Plus?

Many people hate real life. By that I mean, people create a new identity online to satisfy what “real” life doesn’t provide. For some, it’s purely entertainment, others it’s a sense of community, for yet more it’s escapism. For many, it’s a combination of all that. You’d think that after indexing 6 billion pages, Google would understand that the reasons for creating an identity online is as complex as the identity we create for ourselves in any medium. So why are we limited to connecting via our real name? Security is a common pushback from Google – but there’s many people I only know online, I would like to maybe connect with them using Google+, but I’m not going to be able to. I don’t know their real names. I’m entirely fine with that. Some of these people I’ve “known” for well over a decade. In fact I trust them.

I really liked the article at Boing Boing about¬†pseudonymous posting and why it matters – the comments are even more illustrious of the issue.¬† So inferring what we know about what Google knows, doesn’t it make sense that Google is insisting on real names is based on something else other than security? Perhaps it’s more about data mining – which has been Google’s strength and main asset since day one. It’s also an easy way to validate ranking through what’s being shared on the platform.

I Hate Bookmark Sharing

I’ll say it. I hate sharing bookmarks.

Don’t get me wrong, I like sharing ideas, but sites like Delicious, Diigo, Digg and the like aren’t doing it for me. I have a variety of interests. I like punk rock records. I’m fascinated by the idea of 21st century literacies. I really like a lot of things that are Japanese. I like the concept of zen. I may not want to share everything with everybody. Yes, I know that I can selectively choose which items go to the public, which go to a select group, which go to family… it shouldn’t be that hard though.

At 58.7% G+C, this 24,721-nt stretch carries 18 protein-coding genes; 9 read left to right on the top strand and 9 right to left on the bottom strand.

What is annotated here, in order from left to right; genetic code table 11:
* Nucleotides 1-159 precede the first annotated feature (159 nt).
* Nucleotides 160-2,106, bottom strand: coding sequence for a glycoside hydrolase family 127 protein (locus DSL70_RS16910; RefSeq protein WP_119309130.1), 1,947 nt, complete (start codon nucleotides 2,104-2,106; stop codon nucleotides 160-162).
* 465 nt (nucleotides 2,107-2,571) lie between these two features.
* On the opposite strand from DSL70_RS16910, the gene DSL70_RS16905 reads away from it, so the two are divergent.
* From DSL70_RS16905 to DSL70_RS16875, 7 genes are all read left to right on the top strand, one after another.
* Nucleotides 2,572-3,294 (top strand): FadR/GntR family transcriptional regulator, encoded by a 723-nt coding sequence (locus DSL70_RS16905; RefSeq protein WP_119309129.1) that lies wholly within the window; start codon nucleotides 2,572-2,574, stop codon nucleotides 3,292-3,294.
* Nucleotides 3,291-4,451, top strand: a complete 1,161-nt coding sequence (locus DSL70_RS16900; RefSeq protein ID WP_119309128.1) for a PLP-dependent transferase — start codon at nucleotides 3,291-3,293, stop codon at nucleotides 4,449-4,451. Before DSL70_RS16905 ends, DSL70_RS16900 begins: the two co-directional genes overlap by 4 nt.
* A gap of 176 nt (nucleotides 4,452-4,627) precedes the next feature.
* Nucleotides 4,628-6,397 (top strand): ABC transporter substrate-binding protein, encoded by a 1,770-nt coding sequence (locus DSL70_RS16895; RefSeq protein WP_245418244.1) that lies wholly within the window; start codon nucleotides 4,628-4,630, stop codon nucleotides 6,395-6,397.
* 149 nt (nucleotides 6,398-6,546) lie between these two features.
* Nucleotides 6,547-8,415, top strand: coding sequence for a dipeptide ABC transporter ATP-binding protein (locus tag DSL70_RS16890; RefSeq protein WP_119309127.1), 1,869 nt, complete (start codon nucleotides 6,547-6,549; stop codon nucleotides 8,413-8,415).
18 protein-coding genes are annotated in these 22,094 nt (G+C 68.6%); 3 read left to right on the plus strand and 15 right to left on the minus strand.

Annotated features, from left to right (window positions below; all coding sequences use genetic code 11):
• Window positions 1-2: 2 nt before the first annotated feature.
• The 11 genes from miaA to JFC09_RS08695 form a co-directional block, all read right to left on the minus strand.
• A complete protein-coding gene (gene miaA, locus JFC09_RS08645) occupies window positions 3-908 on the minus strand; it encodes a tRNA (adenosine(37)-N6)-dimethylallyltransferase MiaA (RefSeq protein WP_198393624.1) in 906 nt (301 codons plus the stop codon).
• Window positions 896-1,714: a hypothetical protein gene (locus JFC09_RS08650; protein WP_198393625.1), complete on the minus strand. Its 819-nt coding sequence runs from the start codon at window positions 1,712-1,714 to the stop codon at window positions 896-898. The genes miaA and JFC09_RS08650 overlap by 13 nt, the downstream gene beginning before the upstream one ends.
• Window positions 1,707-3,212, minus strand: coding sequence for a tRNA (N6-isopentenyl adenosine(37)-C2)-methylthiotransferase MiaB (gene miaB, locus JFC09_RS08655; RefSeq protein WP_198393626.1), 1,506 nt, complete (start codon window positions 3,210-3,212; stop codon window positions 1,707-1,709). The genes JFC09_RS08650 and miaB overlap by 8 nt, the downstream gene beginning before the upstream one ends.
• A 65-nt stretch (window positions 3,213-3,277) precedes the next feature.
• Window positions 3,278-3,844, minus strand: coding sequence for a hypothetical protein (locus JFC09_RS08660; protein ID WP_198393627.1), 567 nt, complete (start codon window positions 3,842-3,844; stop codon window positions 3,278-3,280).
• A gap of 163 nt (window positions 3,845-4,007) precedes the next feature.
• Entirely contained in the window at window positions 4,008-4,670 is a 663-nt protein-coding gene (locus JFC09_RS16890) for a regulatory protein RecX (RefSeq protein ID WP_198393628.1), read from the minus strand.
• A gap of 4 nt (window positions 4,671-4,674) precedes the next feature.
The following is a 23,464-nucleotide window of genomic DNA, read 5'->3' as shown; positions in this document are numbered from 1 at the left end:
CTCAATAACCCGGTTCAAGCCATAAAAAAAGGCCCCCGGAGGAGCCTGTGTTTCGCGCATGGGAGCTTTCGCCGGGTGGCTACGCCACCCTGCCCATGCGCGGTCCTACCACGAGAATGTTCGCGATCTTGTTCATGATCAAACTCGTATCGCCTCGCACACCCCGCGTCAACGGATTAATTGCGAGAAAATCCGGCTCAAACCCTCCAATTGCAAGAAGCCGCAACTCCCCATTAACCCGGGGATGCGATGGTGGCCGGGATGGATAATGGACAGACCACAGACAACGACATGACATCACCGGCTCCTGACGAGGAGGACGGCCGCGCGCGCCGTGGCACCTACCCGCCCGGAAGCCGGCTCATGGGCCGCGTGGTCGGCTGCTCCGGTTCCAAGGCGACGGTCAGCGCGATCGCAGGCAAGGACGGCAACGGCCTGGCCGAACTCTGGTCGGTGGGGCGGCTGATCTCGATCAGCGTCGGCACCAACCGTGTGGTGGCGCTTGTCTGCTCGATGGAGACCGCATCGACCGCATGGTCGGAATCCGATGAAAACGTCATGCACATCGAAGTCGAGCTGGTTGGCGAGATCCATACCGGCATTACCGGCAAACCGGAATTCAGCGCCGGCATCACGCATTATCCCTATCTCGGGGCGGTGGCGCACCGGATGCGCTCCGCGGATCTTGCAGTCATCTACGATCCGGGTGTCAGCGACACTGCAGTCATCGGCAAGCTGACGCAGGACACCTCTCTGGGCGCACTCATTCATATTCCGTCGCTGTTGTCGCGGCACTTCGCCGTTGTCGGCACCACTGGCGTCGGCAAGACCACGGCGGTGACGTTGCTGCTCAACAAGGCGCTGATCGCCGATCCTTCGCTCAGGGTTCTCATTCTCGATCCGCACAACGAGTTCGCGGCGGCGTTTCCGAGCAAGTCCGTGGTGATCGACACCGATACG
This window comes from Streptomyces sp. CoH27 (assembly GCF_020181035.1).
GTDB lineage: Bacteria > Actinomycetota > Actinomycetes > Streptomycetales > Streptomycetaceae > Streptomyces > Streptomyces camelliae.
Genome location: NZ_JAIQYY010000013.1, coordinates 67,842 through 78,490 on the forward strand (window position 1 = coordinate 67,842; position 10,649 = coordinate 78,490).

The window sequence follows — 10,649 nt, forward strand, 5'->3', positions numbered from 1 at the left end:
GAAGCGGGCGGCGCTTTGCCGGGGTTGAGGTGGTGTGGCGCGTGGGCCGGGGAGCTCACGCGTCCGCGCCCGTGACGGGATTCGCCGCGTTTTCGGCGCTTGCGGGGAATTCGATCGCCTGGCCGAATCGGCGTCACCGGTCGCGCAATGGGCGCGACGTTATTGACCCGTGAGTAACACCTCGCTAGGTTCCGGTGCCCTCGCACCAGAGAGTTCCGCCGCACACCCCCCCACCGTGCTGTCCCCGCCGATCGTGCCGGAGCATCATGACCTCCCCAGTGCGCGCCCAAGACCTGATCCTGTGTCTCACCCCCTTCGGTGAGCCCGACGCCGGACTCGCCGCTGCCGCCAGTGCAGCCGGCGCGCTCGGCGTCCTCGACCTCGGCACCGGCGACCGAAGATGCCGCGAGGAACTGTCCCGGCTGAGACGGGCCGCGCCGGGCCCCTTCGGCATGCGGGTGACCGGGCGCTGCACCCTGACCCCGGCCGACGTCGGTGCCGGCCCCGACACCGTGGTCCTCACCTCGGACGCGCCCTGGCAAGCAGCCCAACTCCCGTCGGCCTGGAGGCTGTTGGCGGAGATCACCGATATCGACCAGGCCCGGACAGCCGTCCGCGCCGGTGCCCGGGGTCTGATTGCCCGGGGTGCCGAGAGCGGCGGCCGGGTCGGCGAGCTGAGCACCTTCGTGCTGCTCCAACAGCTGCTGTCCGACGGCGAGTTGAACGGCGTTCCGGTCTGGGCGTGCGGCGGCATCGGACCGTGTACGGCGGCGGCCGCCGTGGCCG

I manage different facets of my online identity, and in the past I’ve chosen a certain identity (dietsociety) to represent my online life, and other ones (jonk, jon_k) to represent my professional life. Somewhere around 2001, I decided to consolidate under one banner (dietsociety). I liked the connotations of a small world, or a shrinking world, and the fact that it was a double entendre – my first publishing attempt was in the late 80’s (as in 1989) as a punk fanzine, “Diet Society”, which was part social commentary, part music.

So why the hate-on for social bookmarking? I hate that the current services don’t tell me why someone bookmarked it, or in Diigo’s case, underplay the annotation feature – or you can annotate a site, but it interferes with the “flow” of the site – changing the experience of using the web. I hate that I have to manually retag things that in the context of my bookmarks menu, makes sense. I hate that bookmark sharing sites don’t tell me the last time I used the bookmark (which might provide interesting ranking data). I hate that I use a total of 11 browsers (across three computers and one device) and I have to manually sync each one. Never mind the fact that I don’t want work data to be the same as home data. Shouldn’t it be easy to do that? It apparently has escaped me how to do this. I don’t mind sharing, in fact, I love sharing. I just don’t see the popularity contest working. I mean, we don’t go to AltaVista anymore because we recognize that popularity is not the best ranking of information, so why are we paying attention to it on Delicious?